Concern Voiced Over New Space Plan
Policy Stresses Inexpensive, Practical Research
The Carter Administration's policy towards future space exploration, outlined in a statement released earlier this month, raises uncertain prospects for some proposed astronomy research projects at Harvard and at the Harvard-Smithsonian Center for Astrophysics.
According to an October 11 White House statement, relatively inexpensive research likely to produce practical benefits will receive "adequate" funding, while manned exploration, with the exception of the Space Shuttle program, will be eliminated. Future space activities, the statement says, "will reflect a balanced strategy of applications, science and technology development."
Allastair G.W. Cameron, chairman of the Astronomy department, said yesterday he thought the new policy "would not have a particularly negative effect on Harvard research programs "although he had hoped for more funding.
Astronomers at Harvard will have to continue doing "the best they can within a limited budget," Cameron added.
George B. Field, Paine Professor of Practical Astronomy and director of the Center for Astrophysics, yesterday called President Carter's space policy "mildly positive," but said he was disappointed with the Administration's overall science budget for fiscal 1979.
Field said the Administration's funding for the space sciences "didn't live up to our expectations...it's not as positive as we had hoped."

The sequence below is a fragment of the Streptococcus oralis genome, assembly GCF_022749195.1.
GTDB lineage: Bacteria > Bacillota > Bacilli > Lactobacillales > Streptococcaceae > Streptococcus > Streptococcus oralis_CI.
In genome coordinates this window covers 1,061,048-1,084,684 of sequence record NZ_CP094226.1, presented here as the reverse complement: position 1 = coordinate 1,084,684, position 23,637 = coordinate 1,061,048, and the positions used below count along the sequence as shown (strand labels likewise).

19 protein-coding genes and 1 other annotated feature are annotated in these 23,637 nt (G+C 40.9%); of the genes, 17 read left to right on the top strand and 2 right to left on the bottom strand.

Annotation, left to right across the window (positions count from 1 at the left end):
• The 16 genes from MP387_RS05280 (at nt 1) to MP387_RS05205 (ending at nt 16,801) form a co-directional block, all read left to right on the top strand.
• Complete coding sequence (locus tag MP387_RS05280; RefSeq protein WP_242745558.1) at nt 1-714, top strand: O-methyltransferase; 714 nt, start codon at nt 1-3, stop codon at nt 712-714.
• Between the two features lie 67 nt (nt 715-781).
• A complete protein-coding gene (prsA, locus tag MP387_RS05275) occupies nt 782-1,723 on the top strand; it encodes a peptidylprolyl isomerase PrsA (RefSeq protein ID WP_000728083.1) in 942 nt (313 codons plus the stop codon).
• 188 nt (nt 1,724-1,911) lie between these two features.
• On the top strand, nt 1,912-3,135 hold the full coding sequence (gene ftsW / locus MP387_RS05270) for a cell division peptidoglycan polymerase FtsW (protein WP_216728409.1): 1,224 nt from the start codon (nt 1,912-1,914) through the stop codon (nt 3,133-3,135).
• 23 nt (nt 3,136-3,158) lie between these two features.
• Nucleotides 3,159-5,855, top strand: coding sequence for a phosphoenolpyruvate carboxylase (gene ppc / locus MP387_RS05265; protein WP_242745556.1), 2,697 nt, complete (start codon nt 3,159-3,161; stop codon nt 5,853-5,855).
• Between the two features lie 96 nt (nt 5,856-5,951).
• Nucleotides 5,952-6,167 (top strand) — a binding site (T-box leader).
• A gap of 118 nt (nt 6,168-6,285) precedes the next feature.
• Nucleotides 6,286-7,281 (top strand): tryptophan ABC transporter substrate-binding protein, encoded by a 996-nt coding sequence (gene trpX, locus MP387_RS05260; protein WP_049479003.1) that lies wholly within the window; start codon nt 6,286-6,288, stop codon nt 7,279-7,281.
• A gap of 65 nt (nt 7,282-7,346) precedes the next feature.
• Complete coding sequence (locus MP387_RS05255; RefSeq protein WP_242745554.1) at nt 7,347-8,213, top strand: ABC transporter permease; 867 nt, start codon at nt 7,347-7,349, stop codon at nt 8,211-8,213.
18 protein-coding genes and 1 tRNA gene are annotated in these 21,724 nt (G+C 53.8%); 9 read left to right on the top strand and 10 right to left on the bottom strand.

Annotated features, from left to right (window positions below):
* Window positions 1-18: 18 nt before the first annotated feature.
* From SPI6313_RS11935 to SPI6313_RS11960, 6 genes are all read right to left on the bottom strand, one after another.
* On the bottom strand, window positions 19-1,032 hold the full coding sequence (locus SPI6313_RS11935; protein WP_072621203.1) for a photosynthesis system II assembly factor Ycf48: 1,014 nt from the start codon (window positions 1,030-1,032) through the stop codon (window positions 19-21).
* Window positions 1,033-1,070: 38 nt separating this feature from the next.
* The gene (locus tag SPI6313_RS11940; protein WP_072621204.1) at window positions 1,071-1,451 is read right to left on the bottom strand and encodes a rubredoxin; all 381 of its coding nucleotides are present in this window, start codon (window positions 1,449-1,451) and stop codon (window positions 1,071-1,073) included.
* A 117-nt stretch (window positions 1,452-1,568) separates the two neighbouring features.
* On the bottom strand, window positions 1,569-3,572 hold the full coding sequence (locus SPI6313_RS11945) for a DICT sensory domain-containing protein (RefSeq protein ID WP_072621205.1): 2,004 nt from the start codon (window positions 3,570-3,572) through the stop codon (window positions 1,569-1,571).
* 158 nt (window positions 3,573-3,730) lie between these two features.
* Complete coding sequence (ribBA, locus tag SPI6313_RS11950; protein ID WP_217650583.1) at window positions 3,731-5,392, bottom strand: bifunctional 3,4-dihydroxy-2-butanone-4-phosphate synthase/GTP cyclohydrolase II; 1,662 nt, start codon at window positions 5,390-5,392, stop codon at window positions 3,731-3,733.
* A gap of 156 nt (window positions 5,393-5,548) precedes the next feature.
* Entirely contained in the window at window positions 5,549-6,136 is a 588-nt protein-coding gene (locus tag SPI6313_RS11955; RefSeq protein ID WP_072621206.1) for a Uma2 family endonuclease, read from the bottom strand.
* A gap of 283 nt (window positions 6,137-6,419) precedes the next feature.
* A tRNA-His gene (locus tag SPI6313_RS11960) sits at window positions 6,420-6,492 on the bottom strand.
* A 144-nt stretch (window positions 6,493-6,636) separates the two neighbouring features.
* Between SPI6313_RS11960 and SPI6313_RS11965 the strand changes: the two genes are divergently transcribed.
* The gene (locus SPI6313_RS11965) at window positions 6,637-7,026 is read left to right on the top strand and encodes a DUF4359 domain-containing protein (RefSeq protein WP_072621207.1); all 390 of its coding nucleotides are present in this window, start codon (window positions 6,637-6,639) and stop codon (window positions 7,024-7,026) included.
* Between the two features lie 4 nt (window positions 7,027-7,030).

Some potentially important benefits of Spacelab, an orbiting research laboratory that would be carried aloft by the Space Shuttle, may be lost unless increased appropriations are forthcoming. Based on appropriations are forthcoming. Based on President Carter's previous statements, Field said, "We expected Spacelab to get a major infusion of funding...now we're told it's not possible.
"It doesn't make sense not to spend the small amounts necessary to make a project useful," Field said. He said he was also concerned about funds for the Advanced X-Ray Astrophysical Facility (AXAF), currently in the design stage, a project which has not yet come up for Congressional approval.
James M. Anderson, a teaching fellow in biology said yesterday the new policy will have a mixed impact on atmospheric research, his specialty. Funds for experiments investigating the Earth's atmosphere would probably be boosted, he said, while some programs designed to study the atmospheres of other planets, particularly Venus, Mars and Jupiter, are now in "greater jeopardy."
Anderson added that he disagrees with plans to cut back on planetary work because there is a "very strong link" between it and our understanding of the Earth's atmosphere.
Congressional committees eliminated the Search for Extraterrestrial Intelligence (SETI), a program the Carter Administration supported. Eric J. Chaisson, assistant professor of Astronomy, had hoped that his $147,000 four-year proposal, "An Operational, Dedicated SETI Program," would pass as part of SETI's $2 million budget.
If Congress had approved the program, undergraduate volunteers would have assisted Chaisson in using the presently silent 26-meter Agassiz Radio Telescope, located in Harvard, Mass., to listen in on 350 stars considered most likely to support extra-terrestrial civilizations.
"It's kinda depressing to see your own little program die," Chaisson said yesterday